Saturday, June 8, 2013

Commodity Futures: Background for Gold Prices

This post is a background on on commodity futures, which include oil, wheat , gold etc to understand the difference between Physical Gold and Gold Futures prices.   It is a primer to understand the post on Gold: Buy or Sell and Price Calculator.

A future is basically locking in a price now to buy something in the future. There are two important aspects to the Futures Market.
  • In the past futures market was physically settled.  
  • Futures contracts are on Margin
Physically vs Cash Settled
  •  If you bought a futures contract on oil and forgot to sell it off before settle day you could have a tanker load of oil on your hands.  Happened to one of my Trader bosses when he was a rookie trader.  
  • If you sell the future, and dont getting around selling your contract before settlement day you would need to find an tanker full of oil to settle the contract
Now futures can be (and often are) cash settled. In the case of Gold very few want to be the sellers of a physically settled gold contract.  Thats because its harder to locate or want to sell  physical gold.
The basic idea is that you can enter into a futures contract with a percentage upfront.  So if you buy a contract that is worth $1,000 on the day you would need to put up $100 (10% margin).  There are other issues called maintenance Margins, which we wont get into.  As a buyer of the futures contract, if the price goes up to say $1,200 it does not matter or you can sell your contact and make a profit  of $200.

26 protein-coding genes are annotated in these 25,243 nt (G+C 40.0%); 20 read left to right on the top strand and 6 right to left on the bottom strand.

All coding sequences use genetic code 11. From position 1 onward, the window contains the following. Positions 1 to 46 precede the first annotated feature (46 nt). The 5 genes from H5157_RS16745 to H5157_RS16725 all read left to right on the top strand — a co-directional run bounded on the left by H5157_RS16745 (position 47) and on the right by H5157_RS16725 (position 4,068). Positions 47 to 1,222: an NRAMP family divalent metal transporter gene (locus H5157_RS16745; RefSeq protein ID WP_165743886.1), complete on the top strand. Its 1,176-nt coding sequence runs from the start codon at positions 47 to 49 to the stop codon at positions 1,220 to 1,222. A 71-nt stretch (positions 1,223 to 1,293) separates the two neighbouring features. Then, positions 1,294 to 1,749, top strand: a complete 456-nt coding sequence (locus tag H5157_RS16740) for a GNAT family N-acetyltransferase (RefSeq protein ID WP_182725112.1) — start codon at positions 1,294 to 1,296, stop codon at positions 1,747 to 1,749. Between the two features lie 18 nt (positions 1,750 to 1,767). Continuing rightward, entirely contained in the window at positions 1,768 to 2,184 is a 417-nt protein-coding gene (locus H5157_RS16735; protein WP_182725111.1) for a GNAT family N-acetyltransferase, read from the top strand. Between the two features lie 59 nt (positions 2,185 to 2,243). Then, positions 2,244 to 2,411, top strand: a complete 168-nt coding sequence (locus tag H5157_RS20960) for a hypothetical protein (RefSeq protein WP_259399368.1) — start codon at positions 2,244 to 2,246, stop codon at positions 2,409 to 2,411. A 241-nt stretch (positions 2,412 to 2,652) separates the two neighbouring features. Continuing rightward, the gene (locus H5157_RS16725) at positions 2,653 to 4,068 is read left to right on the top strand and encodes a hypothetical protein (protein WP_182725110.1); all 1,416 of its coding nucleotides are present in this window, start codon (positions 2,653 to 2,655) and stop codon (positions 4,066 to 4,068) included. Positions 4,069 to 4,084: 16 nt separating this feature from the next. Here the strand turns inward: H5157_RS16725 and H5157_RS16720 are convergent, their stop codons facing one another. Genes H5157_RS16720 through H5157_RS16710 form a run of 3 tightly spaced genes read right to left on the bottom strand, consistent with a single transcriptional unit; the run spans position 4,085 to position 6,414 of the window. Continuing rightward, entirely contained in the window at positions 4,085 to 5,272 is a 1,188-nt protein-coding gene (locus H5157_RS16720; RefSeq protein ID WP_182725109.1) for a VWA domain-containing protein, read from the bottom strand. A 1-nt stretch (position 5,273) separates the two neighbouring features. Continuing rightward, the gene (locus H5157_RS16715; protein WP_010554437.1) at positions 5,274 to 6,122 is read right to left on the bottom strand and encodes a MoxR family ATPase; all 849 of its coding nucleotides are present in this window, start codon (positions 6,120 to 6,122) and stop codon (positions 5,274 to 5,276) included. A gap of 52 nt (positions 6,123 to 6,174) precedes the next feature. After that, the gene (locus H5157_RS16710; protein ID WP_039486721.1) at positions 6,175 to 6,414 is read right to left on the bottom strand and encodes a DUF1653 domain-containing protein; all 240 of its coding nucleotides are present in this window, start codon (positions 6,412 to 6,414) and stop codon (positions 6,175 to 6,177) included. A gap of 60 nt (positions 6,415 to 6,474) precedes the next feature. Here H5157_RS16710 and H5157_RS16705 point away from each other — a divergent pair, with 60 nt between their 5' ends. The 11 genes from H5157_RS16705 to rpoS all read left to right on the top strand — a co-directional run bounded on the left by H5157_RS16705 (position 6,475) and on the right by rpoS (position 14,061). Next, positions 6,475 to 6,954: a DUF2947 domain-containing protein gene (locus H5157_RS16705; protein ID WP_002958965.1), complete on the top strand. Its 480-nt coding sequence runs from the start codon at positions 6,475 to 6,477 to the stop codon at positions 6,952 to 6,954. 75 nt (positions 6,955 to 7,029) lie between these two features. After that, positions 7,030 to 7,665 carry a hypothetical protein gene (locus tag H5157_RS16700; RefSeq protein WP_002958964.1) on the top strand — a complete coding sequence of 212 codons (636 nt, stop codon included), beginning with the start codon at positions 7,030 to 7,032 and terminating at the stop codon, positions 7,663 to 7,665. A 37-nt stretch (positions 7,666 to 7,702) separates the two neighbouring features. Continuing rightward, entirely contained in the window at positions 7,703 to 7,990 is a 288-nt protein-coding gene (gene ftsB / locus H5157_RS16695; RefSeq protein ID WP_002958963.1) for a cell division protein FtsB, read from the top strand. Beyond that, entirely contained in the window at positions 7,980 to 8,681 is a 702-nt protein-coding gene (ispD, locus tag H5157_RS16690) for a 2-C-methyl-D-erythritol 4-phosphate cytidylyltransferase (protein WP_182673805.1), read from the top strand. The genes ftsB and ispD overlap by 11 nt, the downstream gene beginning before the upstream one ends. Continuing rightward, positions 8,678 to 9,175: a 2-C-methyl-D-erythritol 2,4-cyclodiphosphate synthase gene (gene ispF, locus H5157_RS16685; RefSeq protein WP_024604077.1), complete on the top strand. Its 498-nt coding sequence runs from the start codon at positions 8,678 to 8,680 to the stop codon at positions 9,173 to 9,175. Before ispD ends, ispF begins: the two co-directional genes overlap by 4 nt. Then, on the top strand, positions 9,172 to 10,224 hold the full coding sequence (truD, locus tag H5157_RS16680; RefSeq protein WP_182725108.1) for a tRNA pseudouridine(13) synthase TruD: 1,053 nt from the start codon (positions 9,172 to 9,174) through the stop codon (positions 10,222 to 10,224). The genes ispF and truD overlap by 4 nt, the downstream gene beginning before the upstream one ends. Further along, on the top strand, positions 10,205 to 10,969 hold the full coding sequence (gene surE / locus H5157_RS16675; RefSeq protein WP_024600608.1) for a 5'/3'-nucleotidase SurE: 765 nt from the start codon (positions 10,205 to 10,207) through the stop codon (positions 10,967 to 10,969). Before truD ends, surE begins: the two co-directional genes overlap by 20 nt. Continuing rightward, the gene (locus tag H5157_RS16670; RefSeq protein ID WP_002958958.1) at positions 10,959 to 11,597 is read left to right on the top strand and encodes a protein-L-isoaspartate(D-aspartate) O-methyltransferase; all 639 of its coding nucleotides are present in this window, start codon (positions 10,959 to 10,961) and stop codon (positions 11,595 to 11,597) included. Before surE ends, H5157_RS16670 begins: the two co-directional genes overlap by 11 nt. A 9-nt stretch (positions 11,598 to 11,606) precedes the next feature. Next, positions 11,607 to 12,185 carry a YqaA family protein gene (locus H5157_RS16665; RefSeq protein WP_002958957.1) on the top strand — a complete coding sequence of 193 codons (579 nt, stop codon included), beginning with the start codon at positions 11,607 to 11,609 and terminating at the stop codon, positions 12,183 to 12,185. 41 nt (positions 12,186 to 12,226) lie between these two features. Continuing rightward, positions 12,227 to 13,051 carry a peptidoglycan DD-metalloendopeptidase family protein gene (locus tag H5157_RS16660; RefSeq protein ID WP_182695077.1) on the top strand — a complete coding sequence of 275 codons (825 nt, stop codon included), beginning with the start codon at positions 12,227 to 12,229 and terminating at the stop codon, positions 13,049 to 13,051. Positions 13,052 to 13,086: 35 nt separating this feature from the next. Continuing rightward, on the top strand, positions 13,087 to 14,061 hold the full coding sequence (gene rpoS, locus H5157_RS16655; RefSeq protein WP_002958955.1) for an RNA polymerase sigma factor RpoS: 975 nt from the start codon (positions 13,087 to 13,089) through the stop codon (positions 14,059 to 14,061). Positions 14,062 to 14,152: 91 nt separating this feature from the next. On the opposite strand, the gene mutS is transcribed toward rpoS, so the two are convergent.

Now the tricky part. Say half way before settle date the futures price drops to $750. You have a couple of options.
  • a)You can either sell the contract and loose $250 which includes the $100 margin which you initially put up
If you want keep the contract you need to put up another $25 margin. You can look at the $25 margin in two ways,
  • You are going to loose/pay $250 more and need to put up $25 i.e 10% of $250
  • You owe the exchange 1,250, i.e a margin of $125 less the initial $100 is $25.  The $1,250 is  based on the 1,000 price you have contract to buy and the $250 you loose when you sell the contract at $750. 
So now that you understand Futures, you can understand how on May 12th 2013 the selling of gold futures would have have made the sellers of the futures, profits in one day.

The drop was because of 100 tonnes (about 15% of annual gold mine production) of gold futures was sold/dumped on Friday 12th*.    Futures sellers probably have already made their money when the prices dropped below their selling price.  You just buy Futures contracts at price below what you sold, cover the contract and out of the market.   All on margin,  i.e. a large profitable gamble

*Remember, this is not Physical gold you are selling, its paper/cash settled so you dont need to have 100 tonnes of Gold, just the margins in Cash.

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